This question already has an answer here:

This question is different from Why do English writers avoid explicit numerals?, as it is about the usage in a physics research paper.

Basically, I am not sure when to use Arabic numerals and when to use their corresponding English words when writhing a physics research paper.


  1. The 3 parameters are fixed.
  2. The three parameters are fixed.
  3. The value of the parameter is five.
  4. The value of the parameter is 5.

Are 1 and 2 both acceptable? Or is one of them better perceived? And again, is 4 better than 3?

If 4 is better than 3, and 2 is better than 1. I can then have both numerals and words to represent small numbers in a paper. Is this acceptable?

Can I always use Arabic numerals?

marked as duplicate by tchrist, Hellion, choster, Ellie Kesselman, ScotM Mar 23 '15 at 18:43

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  • 2
    The short answer is that no, you should not use figures for small numbers nor for round figures; use written words for those. But just where the line is drawn is a matter of house styles, parallel constructions, and personal preferences. Even for those situations where figures are called for, you should be careful to use lowercase ones except in titles and tables. Otherwise they’ll stand out too much from the text and look bad, JUST LIKE ANYTHING ELSE WRITTEN IN ALL UPPERCASE. :) – tchrist Mar 23 '15 at 0:10
  • It's a matter of style and consistency. As Tightwriter suggests, a common style is to use words for zero through nine, then use numerals for 10 and above. But in math and science work it's common to use numerals all the time, and in literary works the pendulum may swing the other way. And there may be special cases for "round" numbers (eg, "100 thousand" vs "100,000"). (And if you are writing for a scholarly journal or such, ask for the standard style rules.) – Hot Licks Mar 23 '15 at 1:02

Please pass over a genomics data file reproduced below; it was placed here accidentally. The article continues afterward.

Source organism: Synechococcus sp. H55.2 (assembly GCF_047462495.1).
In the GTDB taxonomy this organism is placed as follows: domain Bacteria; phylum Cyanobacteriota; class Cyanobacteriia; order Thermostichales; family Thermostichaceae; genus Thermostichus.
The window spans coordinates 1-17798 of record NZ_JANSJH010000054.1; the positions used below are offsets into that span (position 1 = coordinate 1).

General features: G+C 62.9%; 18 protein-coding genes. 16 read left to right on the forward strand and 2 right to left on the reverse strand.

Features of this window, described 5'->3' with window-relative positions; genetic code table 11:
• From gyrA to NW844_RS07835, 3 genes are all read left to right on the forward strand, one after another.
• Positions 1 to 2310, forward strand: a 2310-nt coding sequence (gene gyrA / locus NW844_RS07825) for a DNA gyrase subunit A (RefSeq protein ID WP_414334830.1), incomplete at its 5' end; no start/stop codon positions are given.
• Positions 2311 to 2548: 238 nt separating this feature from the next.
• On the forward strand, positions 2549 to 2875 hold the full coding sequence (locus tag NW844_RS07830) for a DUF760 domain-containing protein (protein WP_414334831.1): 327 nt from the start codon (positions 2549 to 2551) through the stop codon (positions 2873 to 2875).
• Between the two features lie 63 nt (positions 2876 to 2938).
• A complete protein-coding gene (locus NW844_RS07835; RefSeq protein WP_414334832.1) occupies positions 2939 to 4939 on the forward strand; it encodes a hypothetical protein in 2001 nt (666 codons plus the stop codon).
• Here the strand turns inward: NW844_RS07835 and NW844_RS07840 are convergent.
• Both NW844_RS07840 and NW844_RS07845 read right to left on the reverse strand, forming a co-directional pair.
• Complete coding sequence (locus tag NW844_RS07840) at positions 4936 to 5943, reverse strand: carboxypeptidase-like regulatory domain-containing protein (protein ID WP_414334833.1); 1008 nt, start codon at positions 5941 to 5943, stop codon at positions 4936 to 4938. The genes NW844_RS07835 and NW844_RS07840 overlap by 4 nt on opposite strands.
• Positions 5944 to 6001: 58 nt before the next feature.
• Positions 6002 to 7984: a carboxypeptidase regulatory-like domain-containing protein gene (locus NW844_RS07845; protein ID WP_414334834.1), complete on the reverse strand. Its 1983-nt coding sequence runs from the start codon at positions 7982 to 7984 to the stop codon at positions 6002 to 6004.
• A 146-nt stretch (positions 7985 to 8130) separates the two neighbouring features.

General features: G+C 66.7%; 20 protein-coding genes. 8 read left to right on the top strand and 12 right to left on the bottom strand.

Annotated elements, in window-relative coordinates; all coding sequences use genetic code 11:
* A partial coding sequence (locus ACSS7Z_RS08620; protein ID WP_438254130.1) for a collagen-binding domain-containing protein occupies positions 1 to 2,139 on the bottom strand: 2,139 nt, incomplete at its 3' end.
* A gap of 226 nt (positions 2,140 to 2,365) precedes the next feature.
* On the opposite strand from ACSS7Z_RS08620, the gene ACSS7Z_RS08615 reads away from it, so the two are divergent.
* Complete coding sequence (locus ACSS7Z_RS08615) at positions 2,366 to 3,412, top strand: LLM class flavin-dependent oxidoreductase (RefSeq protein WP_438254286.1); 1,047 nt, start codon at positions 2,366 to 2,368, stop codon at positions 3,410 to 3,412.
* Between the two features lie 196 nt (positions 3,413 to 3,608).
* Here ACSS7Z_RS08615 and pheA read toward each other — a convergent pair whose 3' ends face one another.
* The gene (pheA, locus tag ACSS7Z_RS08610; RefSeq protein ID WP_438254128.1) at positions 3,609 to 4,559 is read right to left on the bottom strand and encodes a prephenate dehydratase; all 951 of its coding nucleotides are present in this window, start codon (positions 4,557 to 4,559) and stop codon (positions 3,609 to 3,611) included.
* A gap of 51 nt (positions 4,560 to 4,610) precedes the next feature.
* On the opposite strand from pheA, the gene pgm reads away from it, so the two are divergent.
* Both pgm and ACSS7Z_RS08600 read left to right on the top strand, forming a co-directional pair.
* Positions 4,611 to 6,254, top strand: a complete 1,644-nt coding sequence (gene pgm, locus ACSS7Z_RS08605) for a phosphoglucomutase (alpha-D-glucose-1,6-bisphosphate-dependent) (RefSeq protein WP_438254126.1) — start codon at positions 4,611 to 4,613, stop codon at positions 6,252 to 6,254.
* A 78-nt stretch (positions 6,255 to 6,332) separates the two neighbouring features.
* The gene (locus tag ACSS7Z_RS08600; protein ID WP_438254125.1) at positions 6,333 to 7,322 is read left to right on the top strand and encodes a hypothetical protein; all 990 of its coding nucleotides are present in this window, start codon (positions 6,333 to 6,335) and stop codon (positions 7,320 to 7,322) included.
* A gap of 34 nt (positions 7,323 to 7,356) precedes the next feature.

• 2
    a fascinating observation is that in computer code, you often macro numbers you'll use as a constant (like '3') to words (like 'THREE', 'MILLION' or whatever) for clarity! – Fattie Mar 23 '15 at 9:03
  • 1
    If this is about physics, why are you asking here instead of on the Physics site? Also, why didn’t you ask whether 1 of them is better, eh?! – tchrist Mar 23 '15 at 9:28
  • 'Whether 1 of them is better'. en. It is not for me. :) – Changwang Zhang Mar 23 '15 at 9:44

Most style books say to use words up to nine and numbers starting at 10. Always use words if the number is at the beginning of the sentence.

  • 1
    The guideline "Always use words if the number is at the beginning of the sentence" might be fine for a novel, but would be annoying if applied in a report describing statistical trends or economic data, where presentational consistency helps readability. All things being equal, so-called 'rules' should be used where they clarify, and ignored where they don't: in other words, use your own judgment and common sense about them whenever you can, unless you are explicitly obliged to comply with somebody else's conflicting stylistic prescriptions. – Erik Kowal Mar 23 '15 at 7:07
  • Agreed. My reference was to general style guides (including professional writing guides), and I should have acknowledged that proper style can be environment sensitive, with the style book of the environment trumping all (for better or for worse ;-) – Tightwriter Mar 23 '15 at 7:31
  • @ErikKowal Which one of the two sentences is better: a. the value of the parameter is 5. vs b. the value of the parameter is five? – Changwang Zhang Mar 23 '15 at 9:12
  • @Leo - Since the sentence is being used in a physics paper, my answer would unequivocally be sentence a). – Erik Kowal Mar 23 '15 at 9:17
  • @ErikKowal Actually, the OP said something about writhing, which sounds painful. :) – tchrist Mar 23 '15 at 9:20

As tChrist explained adoless in a comment, the absolutely critical issue is what are you writing?

If you are writing a novel or other prose: I would say, in general terms, never use digits. Spell it out.

Prose like:

"How far?" I asked. "20 kilometers more," replied Darth darkly.

is really hideous. People "say" twenty, not 20.

  • 1
    You had me convinced by the time I was only 0.5 way through your answer. :) – tchrist Mar 23 '15 at 9:57
  • Well I merely reiterated what you had said in a comment, old bean! – Fattie Mar 23 '15 at 11:59

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